|Age||Normal Resting Heart Rate|
|Children 3 to 4 years old||80 to 120 bpm|
|Children 5 to 6 years old||75 to 115 bpm|
|Children 7 to 9 years old||70 to 110 bpm|
|Children 10 years and older and adults (including seniors)||60 to 100 bpm|
A resting pulse rate of 120 BPM in adults would be considered high, while a heart rate between 60 beats per minute (BPM) and 100 BPM is normal for people 15 years and older. The pulse rate, also called your heart rate, is the number of times the heartbeats per minute (BPM). Your pulse can be felt on your: Wrists.What is the average normal heart rate quizlet? ›
Normal pulse rate for adults is 60 to 100 beats per minute.What is an unhealthy heart rate? ›
You should visit your doctor if your heart rate is consistently above 100 beats per minute or below 60 beats per minute (and you're not an athlete), or you're also experiencing: shortness of breath. fainting spells. lightheadedness or dizziness.What is an unsafe heart rate? ›
Abnormal Heart Rates or Heart Beats reflect the cardiac conditions of the body. If unnoticed and untreated, this can sometimes be fatal. Conditions when the heartbeat goes beyond 120-140 beats per minute or falls below 60 beats per minute, can be considered dangerous, and immediate doctor's intervention is a must.What is a good pulse rate for a 70 year old? ›
60 years: 80 to 136 beats per minute. 65 years: 78 to 132 beats per minute. 70 years: 75 to 128 beats per minute.What is a dangerously low heart rate for elderly? ›
What is bradycardia? Bradycardia is a condition where your heart beats fewer than 60 times per minute, which is unusually slow. This condition may be dangerous if it keeps your heart from pumping enough blood to meet your body's needs.At what heart rate should you go to the hospital? ›
If you're sitting down and feeling calm, your heart shouldn't beat more than about 100 times per minute. A heartbeat that's faster than this, also called tachycardia, is a reason to come to the emergency department and get checked out. We often see patients whose hearts are beating 160 beats per minute or more.When is heart rate too high? ›
In adults, the heart usually beats between 60 and 100 times per minute. Doctors usually consider a heart rate of over 100 beats per minute to be too fast.
Can anxiety cause high heart rate? ›
Anxiety sets off the body's “fight or flight” response as part of the autonomic nervous system (ANS). When you feel uneasy about a situation, your ANS kicks in, increasing your heart rate.What happens when your heart rate is above 120? ›
Heart rates that are consistently above 100, even when the person is sitting quietly, can sometimes be caused by an abnormal heart rhythm. A high heart rate can also mean the heart muscle is weakened by a virus or some other problem that forces it to beat more often to pump enough blood to the rest of the body.What does your average heart rate say about you? ›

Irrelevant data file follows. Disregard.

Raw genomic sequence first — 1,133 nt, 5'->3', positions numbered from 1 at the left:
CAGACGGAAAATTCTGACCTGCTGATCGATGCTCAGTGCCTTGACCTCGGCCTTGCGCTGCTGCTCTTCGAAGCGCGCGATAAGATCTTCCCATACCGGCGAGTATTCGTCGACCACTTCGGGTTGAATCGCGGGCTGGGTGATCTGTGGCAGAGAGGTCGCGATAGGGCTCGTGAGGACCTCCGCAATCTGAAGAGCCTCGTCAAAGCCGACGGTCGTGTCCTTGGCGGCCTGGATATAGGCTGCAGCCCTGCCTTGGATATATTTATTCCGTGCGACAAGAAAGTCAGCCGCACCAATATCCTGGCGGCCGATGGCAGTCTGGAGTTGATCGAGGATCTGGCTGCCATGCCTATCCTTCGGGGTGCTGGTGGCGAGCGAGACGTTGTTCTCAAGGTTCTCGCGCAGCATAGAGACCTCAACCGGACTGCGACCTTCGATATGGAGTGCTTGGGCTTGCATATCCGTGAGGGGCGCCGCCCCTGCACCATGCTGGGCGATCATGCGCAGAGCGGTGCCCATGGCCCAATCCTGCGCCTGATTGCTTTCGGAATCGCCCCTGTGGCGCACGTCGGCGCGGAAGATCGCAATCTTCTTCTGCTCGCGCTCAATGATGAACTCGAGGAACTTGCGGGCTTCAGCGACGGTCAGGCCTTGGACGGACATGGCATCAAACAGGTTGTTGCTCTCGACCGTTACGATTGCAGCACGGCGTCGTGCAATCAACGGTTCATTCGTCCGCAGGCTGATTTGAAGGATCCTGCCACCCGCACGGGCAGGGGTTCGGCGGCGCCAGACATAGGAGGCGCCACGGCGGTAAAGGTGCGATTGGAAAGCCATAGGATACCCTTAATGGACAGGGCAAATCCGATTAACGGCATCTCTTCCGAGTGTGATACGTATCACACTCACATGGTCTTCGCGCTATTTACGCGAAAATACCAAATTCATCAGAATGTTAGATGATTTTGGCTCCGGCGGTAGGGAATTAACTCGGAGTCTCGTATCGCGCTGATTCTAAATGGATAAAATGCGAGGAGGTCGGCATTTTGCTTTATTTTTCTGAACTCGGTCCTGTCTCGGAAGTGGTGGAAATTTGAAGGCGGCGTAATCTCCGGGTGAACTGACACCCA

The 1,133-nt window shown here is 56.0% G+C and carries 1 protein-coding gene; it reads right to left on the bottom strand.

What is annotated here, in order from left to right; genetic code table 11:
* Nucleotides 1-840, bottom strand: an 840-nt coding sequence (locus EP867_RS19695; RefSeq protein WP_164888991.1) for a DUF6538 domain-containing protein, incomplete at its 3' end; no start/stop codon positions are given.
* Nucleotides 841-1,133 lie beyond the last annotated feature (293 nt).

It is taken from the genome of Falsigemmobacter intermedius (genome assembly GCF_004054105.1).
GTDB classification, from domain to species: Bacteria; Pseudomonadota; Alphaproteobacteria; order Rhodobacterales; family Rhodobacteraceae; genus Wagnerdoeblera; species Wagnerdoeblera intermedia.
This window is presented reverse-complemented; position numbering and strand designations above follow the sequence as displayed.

What Your RHR Means. A “normal” RHR falls between 60 and 100 beats per minute. An RHR under 60 can indicate that you're more physically fit and may be associated with better heart function. An RHR that is above 100 beats per minute can reflect exposure to stress, excessive caffeine consumption or an illness.What is the heart rate quizlet? ›
Heart Rate. A measure of cardiac activity usually expressed as the number of beats per minute.What determines a normal resting heart rate quizlet? ›
Palpating the number of pulses in a minute is a common method of determining heart rate (beats per minute). The normal pacing ability of the sinoatrial node is 60-100 beats per minute which is considered a normal range for a regular heartbeat.What is the safest high heart rate? ›
You can estimate your maximum heart rate based on your age. To estimate your maximum age-related heart rate, subtract your age from 220. For example, for a 50-year-old person, the estimated maximum age-related heart rate would be calculated as 220 – 50 years = 170 beats per minute (bpm).What is a good sleeping heart rate? ›
Between 40 to 50 beats per minute (bpm) is considered an average sleeping heart rate for adults, though this can vary depending on multiple factors.Does lower heart rate mean longer life? ›
Studies have consistently shown that a lower resting heart rate, at least down to 40 bpm, is associated with a longer life span, both in comparisons between individuals and between species. For every 20 additional beats per minute of resting heart rate, mortality increases by 30–50 percent.What is a normal heart rate for a woman? ›
For most healthy adult women and men, resting heart rates range from 60 to 100 beats per minute. However, a 2010 report from the Women's Health Initiative (WHI) indicated that a resting heart rate at the low end of that spectrum may offer some protection against heart attacks.What is the average blood pressure for a 70 year old? ›
Elderly blood pressure range for men and women
The American College of Cardiology (ACC) and the American Heart Association (AHA) updated their guidelines in 2017 to recommend men and women who are 65 or older aim for a blood pressure lower than 130/80 mm Hg.
What is normal blood pressure for elderly? ›
ELDERLY BLOOD PRESSURE RANGES
Recently, the American Heart Association (AHA) updated their guidance to indicate that people age 65 and older should ideally have a blood pressure reading lower than 130/80 mm Hg (millimeters of mercury).
Your maximum heart rate is about 220 minus your age.Can you live with a heart rate of 40? ›